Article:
Friday, September 16, 2011

Keep Telling Yourself It's Only a Movie: The Psychology of Horror Movie Enjoyment, Part 1

The weather is turning colder and fall is just around the corner. There are many things to love about fall. As much as people love summer activities, the heat begins to wear on many of us; the cooler days of fall are usually a welcome change by summer's end. Fall clothes are also some of my favorites; say goodbye to shorts and flip-flops and hello to scarves, sweaters, jackets - there's just something cozy about the layers, the neutral colors. Speaking of colors, fall leaves... need I say more? Yes, fall is wonderful for many reasons, including one more: Halloween.

Why Halloween? For one: It's the one time of year that it is acceptable to watch horror movies (I watch them pretty much year-round, but this is the one time that it's totally acceptable to talk about these movies and invite people over to watch them with you). I love horror movies. Despite (or perhaps because of) being slightly traumatized watching a scene from Children of the Corn when I was 4 or so years old, a scene I remember quite vividly, I grew up to be a horror movie fiend. When my family made its visit to the local video store, I'd want to check out movies from A Nightmare on Elm Street series (I've seen them all, even, shudder, Freddie versus Jason; Part 3: Dream Warriors, is my favorite for blending scary with funny – generally on purpose). On rainy days when we couldn't play outside, I'd turn off all the lights, block out of the windows, and watch the Exorcist in the dark. Alone, because no one in my family wanted to join me. And it wasn't just movies: I was a voracious reader, and though I would read pretty much anything from the fiction or nonfiction sections of the library, Stephen King was (and still is) one of my favorite authors.

Many believe that people who love scary movies don't find them scary. I don't know about others, but I find them terrifying. I'll sometimes have trouble sleeping after a really good one, like the first time I saw Poltergeist, and, especially when I'm alone, I'll find myself imagining all kinds of creepy things and explanations for weird noises. I probably find them just as scary as people who refuse to watch them (and I know a lot of people who fall into this camp, including my family, especially my mom).

But still, I love them. I own many, one of the first things people notice when looking through my movie collection. I talk about them to anyone who will listen; yes, I'm that person who still goes on about that awesome scene in that one movie that came out the year I was born but didn't see until I was 10 (aka: The Thing). When someone talks about zombies, I feel we have to clarify, "Are these slow-moving Night of the Living Dead zombies? Or crazy fast 28 Days Later zombies? Or somewhere in the middle Walking Dead zombies", because it’s an important distinction. And yes, I’m also that obnoxious person who thrives on horror movie trivia: did you know that A Nightmare on Elm Street (movie 1) took place in Springwood, California, but suddenly in later movies, they reveal they’re in Springwood, Ohio? That’s movie magic for you; they moved an entire city across the country.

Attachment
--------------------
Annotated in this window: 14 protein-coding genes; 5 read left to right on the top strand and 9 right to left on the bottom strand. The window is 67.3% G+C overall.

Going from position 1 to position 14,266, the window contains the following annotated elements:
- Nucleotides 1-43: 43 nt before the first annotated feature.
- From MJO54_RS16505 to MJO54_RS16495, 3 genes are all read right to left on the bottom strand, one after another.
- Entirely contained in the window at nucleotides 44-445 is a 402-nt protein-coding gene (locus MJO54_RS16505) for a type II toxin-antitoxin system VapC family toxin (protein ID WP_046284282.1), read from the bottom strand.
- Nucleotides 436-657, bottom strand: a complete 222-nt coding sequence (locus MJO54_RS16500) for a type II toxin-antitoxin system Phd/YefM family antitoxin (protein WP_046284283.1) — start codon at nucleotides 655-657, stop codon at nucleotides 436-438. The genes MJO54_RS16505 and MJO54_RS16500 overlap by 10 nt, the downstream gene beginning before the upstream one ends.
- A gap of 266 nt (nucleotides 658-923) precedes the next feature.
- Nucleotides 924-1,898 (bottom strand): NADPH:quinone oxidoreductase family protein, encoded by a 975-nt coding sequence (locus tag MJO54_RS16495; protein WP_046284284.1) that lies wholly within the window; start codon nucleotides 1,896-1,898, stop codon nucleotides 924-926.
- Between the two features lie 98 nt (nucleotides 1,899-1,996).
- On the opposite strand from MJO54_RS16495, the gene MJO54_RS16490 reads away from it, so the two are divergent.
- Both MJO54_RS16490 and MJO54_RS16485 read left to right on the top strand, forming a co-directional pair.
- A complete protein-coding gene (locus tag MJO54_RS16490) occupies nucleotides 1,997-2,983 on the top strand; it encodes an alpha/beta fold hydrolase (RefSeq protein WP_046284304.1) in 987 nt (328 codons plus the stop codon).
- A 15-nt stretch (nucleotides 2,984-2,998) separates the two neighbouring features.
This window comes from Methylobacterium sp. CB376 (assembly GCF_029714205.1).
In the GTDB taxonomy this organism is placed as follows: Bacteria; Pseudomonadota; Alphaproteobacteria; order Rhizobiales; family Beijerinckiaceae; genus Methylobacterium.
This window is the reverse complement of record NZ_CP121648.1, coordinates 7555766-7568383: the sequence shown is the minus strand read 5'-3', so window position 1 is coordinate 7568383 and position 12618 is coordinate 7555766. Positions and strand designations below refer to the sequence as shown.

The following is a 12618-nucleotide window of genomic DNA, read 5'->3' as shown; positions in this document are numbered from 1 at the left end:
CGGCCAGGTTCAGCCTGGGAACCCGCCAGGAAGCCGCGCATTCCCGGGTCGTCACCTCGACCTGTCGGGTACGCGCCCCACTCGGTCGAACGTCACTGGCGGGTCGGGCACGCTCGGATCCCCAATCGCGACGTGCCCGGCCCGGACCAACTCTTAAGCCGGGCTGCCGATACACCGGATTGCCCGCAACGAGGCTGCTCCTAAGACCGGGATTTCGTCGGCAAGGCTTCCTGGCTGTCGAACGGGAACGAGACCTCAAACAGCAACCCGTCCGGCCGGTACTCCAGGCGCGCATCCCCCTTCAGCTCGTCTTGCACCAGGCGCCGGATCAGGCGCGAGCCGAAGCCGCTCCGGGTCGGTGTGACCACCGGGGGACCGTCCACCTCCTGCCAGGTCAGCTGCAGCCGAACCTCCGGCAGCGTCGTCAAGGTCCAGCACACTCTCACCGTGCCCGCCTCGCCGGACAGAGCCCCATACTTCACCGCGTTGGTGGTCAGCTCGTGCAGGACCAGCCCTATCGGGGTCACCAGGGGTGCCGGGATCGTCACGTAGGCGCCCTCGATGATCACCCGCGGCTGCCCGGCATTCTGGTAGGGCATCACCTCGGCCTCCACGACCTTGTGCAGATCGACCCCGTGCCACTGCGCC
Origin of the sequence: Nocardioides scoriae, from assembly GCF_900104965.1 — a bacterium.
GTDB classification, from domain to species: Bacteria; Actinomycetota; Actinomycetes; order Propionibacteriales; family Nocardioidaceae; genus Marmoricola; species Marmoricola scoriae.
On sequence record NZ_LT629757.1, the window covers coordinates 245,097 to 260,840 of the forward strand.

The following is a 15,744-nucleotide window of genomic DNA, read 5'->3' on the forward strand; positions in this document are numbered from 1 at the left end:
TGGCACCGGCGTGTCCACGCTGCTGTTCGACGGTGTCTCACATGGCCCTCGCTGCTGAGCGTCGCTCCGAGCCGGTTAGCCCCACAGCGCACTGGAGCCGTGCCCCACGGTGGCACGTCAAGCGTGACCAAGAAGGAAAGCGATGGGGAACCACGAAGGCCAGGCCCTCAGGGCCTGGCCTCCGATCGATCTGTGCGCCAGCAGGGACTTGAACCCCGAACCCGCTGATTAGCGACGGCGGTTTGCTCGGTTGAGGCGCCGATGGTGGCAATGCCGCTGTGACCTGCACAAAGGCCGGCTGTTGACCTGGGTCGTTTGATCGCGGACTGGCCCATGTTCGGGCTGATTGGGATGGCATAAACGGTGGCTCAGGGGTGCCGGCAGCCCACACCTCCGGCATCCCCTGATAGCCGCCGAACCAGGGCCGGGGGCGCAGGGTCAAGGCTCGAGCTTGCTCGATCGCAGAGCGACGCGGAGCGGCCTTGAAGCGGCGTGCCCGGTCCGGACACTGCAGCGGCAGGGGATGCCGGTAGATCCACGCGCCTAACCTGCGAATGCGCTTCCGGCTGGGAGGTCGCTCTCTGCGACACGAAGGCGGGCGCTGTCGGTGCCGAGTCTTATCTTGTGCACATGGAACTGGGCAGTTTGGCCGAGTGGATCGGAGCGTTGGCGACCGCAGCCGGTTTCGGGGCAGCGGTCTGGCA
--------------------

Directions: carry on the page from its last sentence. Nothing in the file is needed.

So what explains my love of movies that would leave my mom insisting she sleep with the lights on surrounded by crosses, garlic, and silver? I started doing some research on this, and it seems there are many psychologists and communication experts who have sought to explain this very thing. There's actually a lot here, and a lot of commentary that I think is necessary, so this is the first of two parts on this topic.

One explanation is the notion of "sensation-seeking". Some people, for instance, are high sensation seekers. According to Jonathan Roberti, clinical psychologist and expert in sensation-seeking (read a review of his here), these individuals thrive on experiences that leave them emotionally and physically high. Not only would high sensation seekers be more interested in seeking out thrills and other emotional highs through the media (they apparently enjoy horror movies), they also are at increased risk for other "thrilling" activities, like drug use, excessive gambling, and casual sex. (Hmm, this isn't really sounding like me, but let's continue exploring.) Furthermore, high sensation seekers thrive on novelty, always seeking out new experiences, and are willing - and perhaps, prefer - to take risks to achieve these thrills; they're likely to select careers that allow them to take risks and experience new things - forensic identification, aka profiling, is one career they tend to express an interest in - and are prone to boredom.

Some research suggests that people have different brain responses to stimuli, and that some people, called "high stimulation seekers" (sounds like high sensation seekers to me, but different terms for different folks) experience activation in areas of the brain associated with reinforcement and arousal when exposed to intense stimuli, whereas others experience activation in emotional areas of the brain. While the researchers did not measure these brain reactions in response to horror movies, it may be that my brain responses are what differentiate me from my mom. While these images are reinforcing and psychologically arousing to horror movie lovers, they're upsetting to others.